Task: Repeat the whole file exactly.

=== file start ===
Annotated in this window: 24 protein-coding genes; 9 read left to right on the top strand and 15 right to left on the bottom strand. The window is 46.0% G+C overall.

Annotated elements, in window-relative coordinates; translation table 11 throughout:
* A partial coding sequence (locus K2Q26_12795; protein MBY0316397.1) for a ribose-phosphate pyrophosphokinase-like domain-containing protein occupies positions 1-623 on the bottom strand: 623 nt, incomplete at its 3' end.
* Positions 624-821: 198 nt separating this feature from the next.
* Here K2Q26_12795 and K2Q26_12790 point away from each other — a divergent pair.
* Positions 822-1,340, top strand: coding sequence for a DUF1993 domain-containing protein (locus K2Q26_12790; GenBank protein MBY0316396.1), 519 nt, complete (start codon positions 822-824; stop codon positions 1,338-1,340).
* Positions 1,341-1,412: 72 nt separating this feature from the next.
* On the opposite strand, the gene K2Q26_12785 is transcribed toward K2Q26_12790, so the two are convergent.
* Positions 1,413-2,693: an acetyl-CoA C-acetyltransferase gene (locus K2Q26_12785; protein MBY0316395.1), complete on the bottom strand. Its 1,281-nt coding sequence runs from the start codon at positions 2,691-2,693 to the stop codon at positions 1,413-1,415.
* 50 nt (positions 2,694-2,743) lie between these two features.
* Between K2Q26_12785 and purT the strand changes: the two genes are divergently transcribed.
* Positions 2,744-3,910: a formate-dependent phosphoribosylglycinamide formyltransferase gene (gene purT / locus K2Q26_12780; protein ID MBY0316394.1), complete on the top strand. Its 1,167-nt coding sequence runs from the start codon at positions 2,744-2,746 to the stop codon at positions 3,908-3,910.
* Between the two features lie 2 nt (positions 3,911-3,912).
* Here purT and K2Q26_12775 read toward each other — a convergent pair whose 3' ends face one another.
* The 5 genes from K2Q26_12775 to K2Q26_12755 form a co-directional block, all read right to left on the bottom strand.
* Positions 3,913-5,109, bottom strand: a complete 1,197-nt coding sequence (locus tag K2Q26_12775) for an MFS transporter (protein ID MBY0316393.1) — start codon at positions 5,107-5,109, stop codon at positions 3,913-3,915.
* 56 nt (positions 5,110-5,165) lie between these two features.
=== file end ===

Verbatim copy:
Annotated in this window: 24 protein-coding genes; 9 read left to right on the top strand and 15 right to left on the bottom strand. The window is 46.0% G+C overall.

Annotated elements, in window-relative coordinates; translation table 11 throughout:
* A partial coding sequence (locus K2Q26_12795; protein MBY0316397.1) for a ribose-phosphate pyrophosphokinase-like domain-containing protein occupies positions 1-623 on the bottom strand: 623 nt, incomplete at its 3' end.
* Positions 624-821: 198 nt separating this feature from the next.
* Here K2Q26_12795 and K2Q26_12790 point away from each other — a divergent pair.
* Positions 822-1,340, top strand: coding sequence for a DUF1993 domain-containing protein (locus K2Q26_12790; GenBank protein MBY0316396.1), 519 nt, complete (start codon positions 822-824; stop codon positions 1,338-1,340).
* Positions 1,341-1,412: 72 nt separating this feature from the next.
* On the opposite strand, the gene K2Q26_12785 is transcribed toward K2Q26_12790, so the two are convergent.
* Positions 1,413-2,693: an acetyl-CoA C-acetyltransferase gene (locus K2Q26_12785; protein MBY0316395.1), complete on the bottom strand. Its 1,281-nt coding sequence runs from the start codon at positions 2,691-2,693 to the stop codon at positions 1,413-1,415.
* 50 nt (positions 2,694-2,743) lie between these two features.
* Between K2Q26_12785 and purT the strand changes: the two genes are divergently transcribed.
* Positions 2,744-3,910: a formate-dependent phosphoribosylglycinamide formyltransferase gene (gene purT / locus K2Q26_12780; protein ID MBY0316394.1), complete on the top strand. Its 1,167-nt coding sequence runs from the start codon at positions 2,744-2,746 to the stop codon at positions 3,908-3,910.
* Between the two features lie 2 nt (positions 3,911-3,912).
* Here purT and K2Q26_12775 read toward each other — a convergent pair whose 3' ends face one another.
* The 5 genes from K2Q26_12775 to K2Q26_12755 form a co-directional block, all read right to left on the bottom strand.
* Positions 3,913-5,109, bottom strand: a complete 1,197-nt coding sequence (locus tag K2Q26_12775) for an MFS transporter (protein ID MBY0316393.1) — start codon at positions 5,107-5,109, stop codon at positions 3,913-3,915.
* 56 nt (positions 5,110-5,165) lie between these two features.